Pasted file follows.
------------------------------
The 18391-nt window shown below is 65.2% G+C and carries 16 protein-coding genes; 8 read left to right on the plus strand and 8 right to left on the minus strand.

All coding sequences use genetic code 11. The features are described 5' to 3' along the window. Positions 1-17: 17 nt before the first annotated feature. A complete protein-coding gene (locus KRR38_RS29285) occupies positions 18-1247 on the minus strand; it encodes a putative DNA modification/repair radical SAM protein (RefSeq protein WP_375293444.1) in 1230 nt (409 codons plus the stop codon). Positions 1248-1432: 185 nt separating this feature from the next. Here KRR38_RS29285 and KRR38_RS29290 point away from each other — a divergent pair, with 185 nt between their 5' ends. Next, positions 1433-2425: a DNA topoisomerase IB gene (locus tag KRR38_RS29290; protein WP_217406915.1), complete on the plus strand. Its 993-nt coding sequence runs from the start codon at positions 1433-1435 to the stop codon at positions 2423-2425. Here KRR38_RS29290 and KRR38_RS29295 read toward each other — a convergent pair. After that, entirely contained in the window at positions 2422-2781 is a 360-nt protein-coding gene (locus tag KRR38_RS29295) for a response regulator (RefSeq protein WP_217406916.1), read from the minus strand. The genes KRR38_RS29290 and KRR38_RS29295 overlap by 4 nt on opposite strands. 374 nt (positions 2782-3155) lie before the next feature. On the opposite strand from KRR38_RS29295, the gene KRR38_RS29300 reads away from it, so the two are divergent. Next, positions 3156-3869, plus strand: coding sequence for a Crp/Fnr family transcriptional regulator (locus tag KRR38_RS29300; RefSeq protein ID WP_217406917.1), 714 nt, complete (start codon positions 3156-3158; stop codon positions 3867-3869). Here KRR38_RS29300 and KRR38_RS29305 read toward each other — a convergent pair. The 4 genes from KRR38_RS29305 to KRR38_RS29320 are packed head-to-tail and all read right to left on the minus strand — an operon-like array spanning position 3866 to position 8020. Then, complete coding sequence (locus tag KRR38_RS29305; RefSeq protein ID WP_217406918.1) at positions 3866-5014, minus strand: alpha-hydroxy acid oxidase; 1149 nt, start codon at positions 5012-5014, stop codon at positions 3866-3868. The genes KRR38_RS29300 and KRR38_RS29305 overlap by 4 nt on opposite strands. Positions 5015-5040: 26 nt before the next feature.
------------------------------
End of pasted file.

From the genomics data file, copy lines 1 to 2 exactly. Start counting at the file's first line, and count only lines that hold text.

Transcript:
The 18391-nt window shown below is 65.2% G+C and carries 16 protein-coding genes; 8 read left to right on the plus strand and 8 right to left on the minus strand.

All coding sequences use genetic code 11. The features are described 5' to 3' along the window. Positions 1-17: 17 nt before the first annotated feature. A complete protein-coding gene (locus KRR38_RS29285) occupies positions 18-1247 on the minus strand; it encodes a putative DNA modification/repair radical SAM protein (RefSeq protein WP_375293444.1) in 1230 nt (409 codons plus the stop codon). Positions 1248-1432: 185 nt separating this feature from the next. Here KRR38_RS29285 and KRR38_RS29290 point away from each other — a divergent pair, with 185 nt between their 5' ends. Next, positions 1433-2425: a DNA topoisomerase IB gene (locus tag KRR38_RS29290; protein WP_217406915.1), complete on the plus strand. Its 993-nt coding sequence runs from the start codon at positions 1433-1435 to the stop codon at positions 2423-2425. Here KRR38_RS29290 and KRR38_RS29295 read toward each other — a convergent pair. After that, entirely contained in the window at positions 2422-2781 is a 360-nt protein-coding gene (locus tag KRR38_RS29295) for a response regulator (RefSeq protein WP_217406916.1), read from the minus strand. The genes KRR38_RS29290 and KRR38_RS29295 overlap by 4 nt on opposite strands. 374 nt (positions 2782-3155) lie before the next feature. On the opposite strand from KRR38_RS29295, the gene KRR38_RS29300 reads away from it, so the two are divergent. Next, positions 3156-3869, plus strand: coding sequence for a Crp/Fnr family transcriptional regulator (locus tag KRR38_RS29300; RefSeq protein ID WP_217406917.1), 714 nt, complete (start codon positions 3156-3158; stop codon positions 3867-3869). Here KRR38_RS29300 and KRR38_RS29305 read toward each other — a convergent pair. The 4 genes from KRR38_RS29305 to KRR38_RS29320 are packed head-to-tail and all read right to left on the minus strand — an operon-like array spanning position 3866 to position 8020. Then, complete coding sequence (locus tag KRR38_RS29305; RefSeq protein ID WP_217406918.1) at positions 3866-5014, minus strand: alpha-hydroxy acid oxidase; 1149 nt, start codon at positions 5012-5014, stop codon at positions 3866-3868. The genes KRR38_RS29300 and KRR38_RS29305 overlap by 4 nt on opposite strands. Positions 5015-5040: 26 nt before the next feature.